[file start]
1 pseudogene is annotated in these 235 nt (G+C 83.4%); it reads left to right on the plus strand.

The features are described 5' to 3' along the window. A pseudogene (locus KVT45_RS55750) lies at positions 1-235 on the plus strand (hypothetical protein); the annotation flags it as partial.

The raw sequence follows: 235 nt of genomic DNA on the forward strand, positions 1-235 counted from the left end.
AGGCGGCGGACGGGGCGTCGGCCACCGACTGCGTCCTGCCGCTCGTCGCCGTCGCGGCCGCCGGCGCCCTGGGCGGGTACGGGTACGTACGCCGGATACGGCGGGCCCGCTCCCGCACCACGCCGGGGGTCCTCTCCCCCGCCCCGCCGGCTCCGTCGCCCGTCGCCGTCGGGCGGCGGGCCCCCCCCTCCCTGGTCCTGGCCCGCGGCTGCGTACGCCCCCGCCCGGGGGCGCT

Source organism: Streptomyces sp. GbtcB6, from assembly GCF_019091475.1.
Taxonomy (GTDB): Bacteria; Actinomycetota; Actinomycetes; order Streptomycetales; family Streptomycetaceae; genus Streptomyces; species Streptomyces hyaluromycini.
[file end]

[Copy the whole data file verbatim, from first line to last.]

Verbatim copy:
1 pseudogene is annotated in these 235 nt (G+C 83.4%); it reads left to right on the plus strand.

The features are described 5' to 3' along the window. A pseudogene (locus KVT45_RS55750) lies at positions 1-235 on the plus strand (hypothetical protein); the annotation flags it as partial.

The raw sequence follows: 235 nt of genomic DNA on the forward strand, positions 1-235 counted from the left end.
AGGCGGCGGACGGGGCGTCGGCCACCGACTGCGTCCTGCCGCTCGTCGCCGTCGCGGCCGCCGGCGCCCTGGGCGGGTACGGGTACGTACGCCGGATACGGCGGGCCCGCTCCCGCACCACGCCGGGGGTCCTCTCCCCCGCCCCGCCGGCTCCGTCGCCCGTCGCCGTCGGGCGGCGGGCCCCCCCCTCCCTGGTCCTGGCCCGCGGCTGCGTACGCCCCCGCCCGGGGGCGCT

Source organism: Streptomyces sp. GbtcB6, from assembly GCF_019091475.1.
Taxonomy (GTDB): Bacteria; Actinomycetota; Actinomycetes; order Streptomycetales; family Streptomycetaceae; genus Streptomyces; species Streptomyces hyaluromycini.